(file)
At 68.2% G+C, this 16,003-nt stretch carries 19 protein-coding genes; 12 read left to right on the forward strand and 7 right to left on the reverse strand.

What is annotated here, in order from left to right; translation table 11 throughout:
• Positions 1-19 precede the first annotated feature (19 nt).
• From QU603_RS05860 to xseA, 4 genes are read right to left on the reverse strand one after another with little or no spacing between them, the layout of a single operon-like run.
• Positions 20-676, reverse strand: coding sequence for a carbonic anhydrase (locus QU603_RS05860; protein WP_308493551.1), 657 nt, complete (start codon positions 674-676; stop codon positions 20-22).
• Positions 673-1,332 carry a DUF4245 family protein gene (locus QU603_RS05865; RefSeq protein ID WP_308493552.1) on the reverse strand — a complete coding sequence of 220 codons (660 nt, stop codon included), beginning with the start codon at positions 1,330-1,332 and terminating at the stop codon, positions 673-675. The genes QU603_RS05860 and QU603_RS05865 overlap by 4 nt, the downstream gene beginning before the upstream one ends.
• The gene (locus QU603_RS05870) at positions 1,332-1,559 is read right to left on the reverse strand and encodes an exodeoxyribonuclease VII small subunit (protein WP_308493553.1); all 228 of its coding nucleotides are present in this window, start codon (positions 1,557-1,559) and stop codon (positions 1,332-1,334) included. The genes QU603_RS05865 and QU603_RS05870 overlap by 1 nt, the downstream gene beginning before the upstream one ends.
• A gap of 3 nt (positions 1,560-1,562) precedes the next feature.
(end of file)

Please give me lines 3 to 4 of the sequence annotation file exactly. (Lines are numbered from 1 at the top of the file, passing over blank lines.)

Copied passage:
• Positions 1-19 precede the first annotated feature (19 nt).
• From QU603_RS05860 to xseA, 4 genes are read right to left on the reverse strand one after another with little or no spacing between them, the layout of a single operon-like run.